Gunmen opened fire at French satirical magazine Charlie Hebdo on Wednesday morning in Paris, leaving 12 people dead, including the magazine's editor, eight journalists, and two police officers.
In a televised address, President Francois Hollande called the attack a "terrorist operation" and said that the writers were "cowardly assassinated." President Obama said that the murders "underscore the degree to which these terrorists fear freedom of speech and freedom of the press." There is still speculation as to why the publication was targeted, and there is some confusion as to whether Charlie Hebdo's most recent tweet (which includes a cartoon of Islamic State leader Abu Bakr al-Baghdadi) was sent before or after the attack.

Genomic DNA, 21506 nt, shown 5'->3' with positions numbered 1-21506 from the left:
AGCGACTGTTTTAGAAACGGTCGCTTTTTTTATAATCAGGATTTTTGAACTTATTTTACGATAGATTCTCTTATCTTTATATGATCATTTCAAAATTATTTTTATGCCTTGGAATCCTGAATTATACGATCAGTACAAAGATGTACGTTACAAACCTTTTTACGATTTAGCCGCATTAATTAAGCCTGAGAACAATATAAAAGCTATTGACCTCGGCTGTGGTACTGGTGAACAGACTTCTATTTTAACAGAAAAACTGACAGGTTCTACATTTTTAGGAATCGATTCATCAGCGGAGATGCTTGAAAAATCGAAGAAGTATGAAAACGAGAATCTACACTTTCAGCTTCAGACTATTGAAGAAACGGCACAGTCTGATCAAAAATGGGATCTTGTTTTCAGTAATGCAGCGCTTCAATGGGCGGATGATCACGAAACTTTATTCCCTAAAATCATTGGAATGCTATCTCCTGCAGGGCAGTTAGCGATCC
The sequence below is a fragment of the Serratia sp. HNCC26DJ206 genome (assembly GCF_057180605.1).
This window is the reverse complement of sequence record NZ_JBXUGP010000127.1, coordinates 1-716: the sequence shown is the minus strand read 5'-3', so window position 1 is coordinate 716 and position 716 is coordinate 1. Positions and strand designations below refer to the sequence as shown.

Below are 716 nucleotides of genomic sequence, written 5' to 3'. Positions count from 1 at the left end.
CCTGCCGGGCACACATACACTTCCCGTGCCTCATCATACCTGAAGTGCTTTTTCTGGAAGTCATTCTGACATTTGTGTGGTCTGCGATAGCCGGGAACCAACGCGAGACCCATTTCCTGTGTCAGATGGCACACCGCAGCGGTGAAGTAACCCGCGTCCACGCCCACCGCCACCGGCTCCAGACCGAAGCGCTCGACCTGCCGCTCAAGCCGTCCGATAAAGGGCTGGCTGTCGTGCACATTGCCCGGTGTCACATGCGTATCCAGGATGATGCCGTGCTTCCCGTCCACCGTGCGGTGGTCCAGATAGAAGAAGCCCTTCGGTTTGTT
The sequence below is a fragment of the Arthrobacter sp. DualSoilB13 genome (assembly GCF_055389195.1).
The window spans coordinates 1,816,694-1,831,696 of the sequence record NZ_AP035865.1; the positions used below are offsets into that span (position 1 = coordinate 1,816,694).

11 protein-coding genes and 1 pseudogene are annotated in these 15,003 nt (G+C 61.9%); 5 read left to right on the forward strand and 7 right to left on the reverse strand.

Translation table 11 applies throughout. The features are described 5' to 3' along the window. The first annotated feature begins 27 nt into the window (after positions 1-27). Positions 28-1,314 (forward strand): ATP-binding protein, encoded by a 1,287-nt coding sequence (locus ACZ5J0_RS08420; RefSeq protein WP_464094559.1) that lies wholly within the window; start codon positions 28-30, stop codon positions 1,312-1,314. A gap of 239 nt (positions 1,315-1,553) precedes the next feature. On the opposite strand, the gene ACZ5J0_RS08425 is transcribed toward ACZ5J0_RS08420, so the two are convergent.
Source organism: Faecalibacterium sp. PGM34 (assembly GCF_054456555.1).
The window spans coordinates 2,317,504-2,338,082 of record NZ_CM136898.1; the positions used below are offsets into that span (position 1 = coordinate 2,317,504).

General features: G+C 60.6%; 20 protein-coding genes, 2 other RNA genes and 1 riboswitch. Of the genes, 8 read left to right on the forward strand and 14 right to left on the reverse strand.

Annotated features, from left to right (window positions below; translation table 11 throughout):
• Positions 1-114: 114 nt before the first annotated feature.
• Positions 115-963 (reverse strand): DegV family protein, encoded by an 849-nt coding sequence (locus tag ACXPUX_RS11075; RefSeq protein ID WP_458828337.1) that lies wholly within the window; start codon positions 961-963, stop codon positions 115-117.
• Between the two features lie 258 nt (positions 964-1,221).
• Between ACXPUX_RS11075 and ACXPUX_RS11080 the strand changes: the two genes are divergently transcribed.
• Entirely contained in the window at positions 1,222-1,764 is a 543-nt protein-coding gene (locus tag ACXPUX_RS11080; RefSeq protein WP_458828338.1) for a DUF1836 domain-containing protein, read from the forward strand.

The event has impacted people all around the world today, and many are responding. AP pulled an image of artist Andres Serrano's Piss Christ from their website, explaining to Politico that it has been their policy to "refrain from moving deliberately provocative images," but that they have "revised and reviewed our policies since 1989." Others have taken another approach and are joining the fight for freedom of speech.
In addition to shows of solidarity by other publications online and candlelight vigils on the ground in Paris, cartoonists have taken to Twitter to share art that addresses the situation. Many of the cartoons share the satirical tone of Charlie Hebdo and also express sympathy for the lives lost.